This is a simple soup with a gentle onion flavor. Adding a spiced cheese on top makes it much more spicy – but you could just as easily add a drop of hot salsa or hot sauce for the same effect. Such spiciness is always optional. The soup stores well, but cannot be frozen unless it is first pureed (otherwise the potatoes develop an odd texture when they thaw).

Peeling vegetables is never a favorite chore. I lug the vegetables, a pot, and a bag into the living room, sit before the TV and start peeling the vegetables into the bag. That way I can watch something interesting and (hopefully) not cut my fingers by trying to peel too quickly.

I doubled this recipe (or tried to, you’ll see) so I peeled 12 carrots (6 for the recipe, 6 for eating) and 6 medium-sized potatoes. It…took a while. Once everything was naked, I returned to the kitchen. There the veggies got a good wash, and I beheaded the leeks. I cut their bottoms off, then sliced the stalk into quarters that didn’t quite cut through the bulb at the end. By fanning out the layers of the stalk under running water I was able to get rid of most of the sand. I repeated the process three times (just to make sure).

I took the fresh-made chicken broth out of the fridge and skimmed its fat off. Then I measured the amount I had. I needed eight cups, I had six. Dang. Looking at the recipe, I mentally calculated the amounts of carrots and potatoes I’d need for six cups of broth.

The extra potatoes I put in a bowl and covered them with water. Guess I’m having smashed potatoes tomorrow.

Then I began chopping. Were it not for my worrying about my finger-tips – dicing vegetables would be almost as boring as peeling them. But the proximity of a sharp knife to my very fragile flesh always keeps me alert. My knife-skills are fair and I was able to complete the chopping in about 10 minutes. More than 1/2 the carrots were put in Tupperware with enough water to cover them. They went into the fridge for snacks for the week.

I poured the olive oil into the pot and turned on the heat. While it warmed up, I cleaned up my chopping board, rinsed my knife and brought all my ingredients to the stove. I let a drop of water fall from my finger-tips into the pan. No sizzle? Not warm enough yet. I busied about, swept my kitchen floor and wandered out to see what was on TV.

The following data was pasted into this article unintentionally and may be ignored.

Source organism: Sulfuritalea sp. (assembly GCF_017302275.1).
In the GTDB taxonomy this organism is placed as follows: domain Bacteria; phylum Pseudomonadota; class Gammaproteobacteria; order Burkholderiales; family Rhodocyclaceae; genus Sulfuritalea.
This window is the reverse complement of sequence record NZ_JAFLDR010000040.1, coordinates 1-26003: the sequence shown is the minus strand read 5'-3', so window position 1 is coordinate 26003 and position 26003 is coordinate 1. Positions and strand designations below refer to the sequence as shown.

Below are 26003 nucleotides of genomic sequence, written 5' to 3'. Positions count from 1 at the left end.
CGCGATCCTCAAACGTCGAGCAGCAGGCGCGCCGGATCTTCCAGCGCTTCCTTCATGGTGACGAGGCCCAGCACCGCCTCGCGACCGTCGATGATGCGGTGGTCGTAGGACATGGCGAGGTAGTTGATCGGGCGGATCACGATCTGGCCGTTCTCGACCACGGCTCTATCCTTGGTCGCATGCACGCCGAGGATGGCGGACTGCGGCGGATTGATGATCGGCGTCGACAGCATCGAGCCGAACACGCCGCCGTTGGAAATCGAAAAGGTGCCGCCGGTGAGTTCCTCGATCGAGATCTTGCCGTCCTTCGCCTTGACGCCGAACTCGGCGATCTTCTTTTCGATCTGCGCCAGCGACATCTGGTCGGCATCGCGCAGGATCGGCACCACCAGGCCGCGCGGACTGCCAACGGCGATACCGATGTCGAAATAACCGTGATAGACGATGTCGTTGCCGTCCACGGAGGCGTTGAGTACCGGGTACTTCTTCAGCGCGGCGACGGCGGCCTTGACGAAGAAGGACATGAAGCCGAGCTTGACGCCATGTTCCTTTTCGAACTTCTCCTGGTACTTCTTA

When the water sizzled I added the vegetables to the pot all at once. I stirred them to coat them with the hot oil and help in the cooking. When the leeks were mostly transparent, I added the salt and pepper and stirred again. Then I poured in the broth, covered the pot, set the timer, and walked away.

I came back when the timer screamed at me. I stirred the pot, tasted the broth (hot!), and adjusted the seasoning. The vegetables were soft – so it was ready to serve.

I ladled it into bowls and threw a sprinkling of Gouda jalapeño cheese on top. Delicious.

Leek, potato & carrot soup
Serves: 4 people.
Preparation: 15 minutes.
Cooking: 20-30 minutes.
Equipment: Peeler, vegetable knife, cutting board, soup pot, ladle, wooden spoon.

Ingredients
1 tablespoon olive oil
2 leeks, green discarded, well washed, and diced finely
3 potatoes, peeled and diced
3 carrots, peeled and diced
4 cups broth, I use chicken
pepper, freshly ground, to taste
salt, to taste
1/4 cup cheese, preferably spicy (optional)

Directions

  1. Place the olive oil in the bottom of a deep soup pot, and place it on a warm burner.
  2. Test the olive oil to see if its hot. When the olive oil spits as a drop of water touches it – it’s ready.
  3. Add the diced vegetables and stir until the leeks become mostly transparent (about 3 minutes).
  4. Add the salt and pepper and stir to combine.
  5. Add the chicken broth and cover for up to 20 minutes. Reduce the heat if it starts to excessively steam or if the cover jumps.
  6. Check that the carrots and potatoes are easily crushable (they mash well with a fork or between two spoons). If the carrots and potatoes are not yet soft, cover for another 10 minutes and check again. Soup should be gently boiling. If not, increase the heat.
  7. Taste the soup and adjust the seasonings.
  8. Serve with a sprinkling of cheese on top.

Note: Originally this recipe was posted with 2 tablespoons of fresh ground pepper and 1 of salt. As commenters rightly pointed out — this is a lot of pepper. I’ve modified the recipe so that seasoning is now to taste.

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